I’m not sure an anime ever existed that couldn’t be improved by adding Koyama Rikiya as a talking bunny. But that said, nothing in Takatsu Karino’s background prepared me for the possibility that the Section Manager might be a stuffed animal. It doesn’t undermine the premise’s realism in the same way Touko’s presence does because it’s so far removed from reality itself, but it’s undeniably a game changer. I’ve tried to think of any example from Working! that would qualify as so overtly magical in nature and came up blank, so I really think this is a first – but in this world, talking bunnies can be section managers.
When the Kachou, Kenzou Mamoi, first appeared I kept waiting for the other shoe to drop – ventriloquism, string puppetry, something. But no, after the izakaya scene I think it’s safe to say the Kachou really is what he appears to be – sort of. Will we get an explanation for that? Who knows – and absurdity certainly isn’t a new device for Takatsu-sensei, though it’s never been taken to this extreme. Yes, I know he’s supposedly a “high-tech usagi” with camera, stereo and “other things” being controlled from afar by a presumably very shy human man – but let’s be honest, that’s so far-fetched that it might as well be Harry Potter. No, Momoi-san is for all practical purposes a magical beast – that’s how he plays in the story anyway. And fortunately Koyama-san is pretty hilarious in the role. It goes without saying he’s one of the best seiyuu in the game, but his ability to do comedy is often underrated.
I predict Kachou has a very specific role to play in moving the plot, and that’s to connect the youngsters directly to Hasabe’s father, with whom he says he started out as a newbie civil servant. That will have obvious ramifications for Lucy if what so many of us have guessed is true, and therefore also on Lucy and Hasabe-kun’s relationship – which is the true focus of the episode and might quite possibly end up as the central pillar of the entire series. That’s how the episode starts out pre-Kachou in fact – right where it left off last week, with Hasabe teaching Lucy sign language. The fact that he’s doing so in a far more hands-on manner than is probably necessary should surprise no one, and it sets off the jealous rage in Chihaya that also looks like it’s going to be a major theme going forward.
I like Lucy, I like Hasabe, and I like them together. I think what’s really interesting about Hasabe is that he’s so hard to figure out, and seemingly full of internal contradictions. When he flat-out asks Lucy on a date it’s only a momentary surprise – it’s a rare thing in anime for a guy to be so direct but it fits Hasabe’s nature to a “T”. Lucy rejects him, unsurprisingly, and Hasabe grins and strolls off as if nothing had happened. But then later we find out he’d told Miyoshi that he’d never asked a girl out before (presumably plenty have asked him). And we begin to wonder: was he so unbothered by Lucy’s rejection as he seemed? What’s refreshing about Hasabe is that he simply says what he wants to say, so naturally he’s quite open with Lucy when she approaches him the next day to give him the “it’s not you, it’s me” speech. The funny thing is though, that in Lucy’s case – maybe for the first time ever in human history – that excuse is actually true.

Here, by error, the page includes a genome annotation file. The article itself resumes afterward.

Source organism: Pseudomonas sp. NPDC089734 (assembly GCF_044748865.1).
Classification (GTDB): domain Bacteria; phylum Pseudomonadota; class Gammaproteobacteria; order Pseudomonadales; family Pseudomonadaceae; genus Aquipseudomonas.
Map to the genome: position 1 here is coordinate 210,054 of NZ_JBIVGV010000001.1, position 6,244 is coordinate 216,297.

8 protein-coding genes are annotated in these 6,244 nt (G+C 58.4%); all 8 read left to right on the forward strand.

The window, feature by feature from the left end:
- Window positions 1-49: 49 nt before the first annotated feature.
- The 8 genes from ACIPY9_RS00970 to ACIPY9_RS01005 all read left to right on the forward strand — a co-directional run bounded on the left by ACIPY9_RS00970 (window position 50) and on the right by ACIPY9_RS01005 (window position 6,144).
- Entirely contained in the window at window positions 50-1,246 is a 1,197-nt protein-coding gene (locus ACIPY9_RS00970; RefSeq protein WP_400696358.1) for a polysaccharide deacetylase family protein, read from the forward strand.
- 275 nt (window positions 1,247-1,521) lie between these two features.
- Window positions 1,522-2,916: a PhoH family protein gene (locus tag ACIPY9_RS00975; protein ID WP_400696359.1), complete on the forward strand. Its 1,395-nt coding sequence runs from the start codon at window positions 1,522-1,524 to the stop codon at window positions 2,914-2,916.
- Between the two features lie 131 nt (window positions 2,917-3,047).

This is a very interesting dynamic. Hasabe pulls faces and acts all pretend-hurt to be rejected – but one suspects he really is a bit hurt. Lucy’s pretense for rejecting him is that the very idea of a glasses-wearing, plain, ridiculously-named girl like her dating anyone is ridiculous. That’s silly and a bit sad, but it also implies that there’s nothing in Hasabe himself that she sees as unfit to date – which is a kind of implied admission that she likes him. He skilfully manoeuvres the situation into a kind of “non-date date” scenario where they’re simply co-workers eating together, and it seems that Lucy actually enjoys spending time with him. I’m not painting Hasabe as a saint or anything but I don’t see him as a bad guy here – I think he honestly likes Lucy, he treats her nicely (mostly) and she’s coming out of her shell of low self-esteem as a result. The Chihaya element isn’t so interesting to me – whether her jealousy is of a romantic nature or really does boil down to her coveting Lucy as an ideal cosplay victim I don’t really care so much one way or the other – it’s not as interesting as the relationship between Lucy and Hasebe itself.
The upshot of all this is that Lucy’s nickname is now “Aho Lucy” around the office – even Miyoshi piles on – and the gang (minus Chihaya, interestingly) ends up going drinking with Usagi-Kachou when he pouts about never having been invited along. Pretty standard scene follows apart from the talking bunny, but the dialogue and interaction in Servant X Service is so natural that it’s highly entertaining, and we get to hear Kayano Ai do her drunk voice. What a surprise, it falls on Hasebe to take her home after she’s too buzzed on one cocktail to go alone, and not only that, they’ve missed the last train. The great thing is, we’ve come to know Hasebe well enough to know that there’s no way he’ll do anything he shouldn’t, even if that means needing to have Lucy sleep it off at a love hotel. And when she wakes up, she isn’t alone: there’s someone who looks suspiciously like a female Hasebe next to her. Either he’s a lot more feminine when he’s asleep or he has a sister – stay tuned to find out.